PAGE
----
The temp has warmed up to a balmy 55 degrees or so—it’s 10 degrees or more warmer than last week—which means the heat in the shala has spiked upward.
A noticeable result of this increased heat: I’m fairly blown out after practice. My drive and determination to go to work has been almost negligible. My get-up-and-go does just that—gets up and goes.
My practices are still strong, light, and good, so much so that I feel I could go for another hour. Lately, I hit the end of practice and think, “This is it?” The series are sequenced in such a way that they hit peaks and valleys, with demanding sets of postures followed by less demanding, restorative postures.
The transition from first to second is the same. The last several postures in first series are mostly reclining postures, and several are linked by chakrasanas rather than jump-backs. The first several postures of second series—pasasana, krouncasana, etc—start slowly, build to a pitch with kapotasana, and begin easing off again.
My personal practice ends a few poses into second, so I build this momentum, and then have to curtail it for backbends. They end up requiring a lot of energy, anyway, so it balances out.
The poses in second I’ve been practicing have made a remarkable impact on my backbends, which is why I assume Tim has given them to me. Well, that, and sheer backbend volume has done much to increase my opening and comfort.
Generally, I hate to reduce the body to purely mechanistic terms, but I approached backbends like a math equation. E (for effort) multiplied by x (number of backbends) equals y (comfort, ease, energy in posture).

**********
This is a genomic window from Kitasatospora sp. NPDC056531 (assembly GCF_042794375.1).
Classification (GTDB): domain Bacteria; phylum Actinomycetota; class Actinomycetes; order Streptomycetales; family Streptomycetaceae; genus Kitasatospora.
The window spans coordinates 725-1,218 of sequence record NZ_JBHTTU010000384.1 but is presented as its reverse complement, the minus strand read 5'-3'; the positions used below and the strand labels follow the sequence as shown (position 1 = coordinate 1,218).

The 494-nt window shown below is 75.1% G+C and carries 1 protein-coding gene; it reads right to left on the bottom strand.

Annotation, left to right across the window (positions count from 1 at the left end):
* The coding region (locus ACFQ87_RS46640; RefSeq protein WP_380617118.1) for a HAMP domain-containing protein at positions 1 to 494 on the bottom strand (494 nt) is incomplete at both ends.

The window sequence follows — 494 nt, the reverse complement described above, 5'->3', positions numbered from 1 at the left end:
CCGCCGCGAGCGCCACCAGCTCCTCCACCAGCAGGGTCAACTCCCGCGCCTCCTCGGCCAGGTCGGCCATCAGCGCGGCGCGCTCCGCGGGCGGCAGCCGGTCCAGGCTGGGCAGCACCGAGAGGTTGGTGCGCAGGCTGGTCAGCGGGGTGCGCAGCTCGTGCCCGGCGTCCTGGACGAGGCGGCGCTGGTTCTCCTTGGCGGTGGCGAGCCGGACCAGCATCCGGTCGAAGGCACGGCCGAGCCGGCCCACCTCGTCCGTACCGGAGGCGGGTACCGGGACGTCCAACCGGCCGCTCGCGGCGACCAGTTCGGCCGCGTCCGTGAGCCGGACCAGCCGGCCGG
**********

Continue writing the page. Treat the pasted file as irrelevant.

Three backbends are okay—the first two can be rough, the third is better. Nine backbends is comfortable, open, optimal. Twelve to 15 backbends is overkill—my legs jelly out and I get too fatigued. Plus it takes too long.
I know generally Guruji only teaches three backbends. I compromised with my diversion from tradition by reckoning that when Tim practices first series on Tuesdays, he generally does 15(!). I think he does that many because his back is fairly tight. Well, that, and because he’s incredibly strong and has the stamina to reach 15 with relative ease (on most days).
Standing up has proved elusive, but I’m on the cusp of internalizing the required actions. It’s almost there, like a word on the tip of your tongue. When you can’t think of a word or name, it’s best to relax and think of different things—the word or name will float out of your subconscious sooner or later. It’s the same with standing up from backbends—If I relax and just do the practice, it will happen.
Tim has been regularly palming my chest to bring me to standing, a rather unnerving (at first) technique where he reaches over you in urdhva dhanurasana and places his hand square on your chest. He then pulls you horizontally. It forces you to transition your weight to your feet and curl upward to standing.
Practicing heaps of backbends every day for months and years—just the sheer length of time it’s taken to get this comfortable, which is still not total or complete—has slowly forced a new thinking on me: show up, do the poses. My expectations for “getting” a pose are slowly peeling away, and it’s easier to recognize anticipation and expectation and just let it go.
What really happens when you “get” a pose? Odds are, you get the next one, which is harder. You’ll practice that one every day for years until you get it. Then you get the next one, which is harder. There's always a harder pose in a more difficult series. Repeat the process, until you begin losing poses.
I like to think of the six series as a cliff on the beach that breaks all waves. Everyone has high-water marks and low-water marks, accomplishments and a sense of mastery, wedded to frustration, struggling and difficulty. But what’s important is showing up every day to wash yourself against that cliff.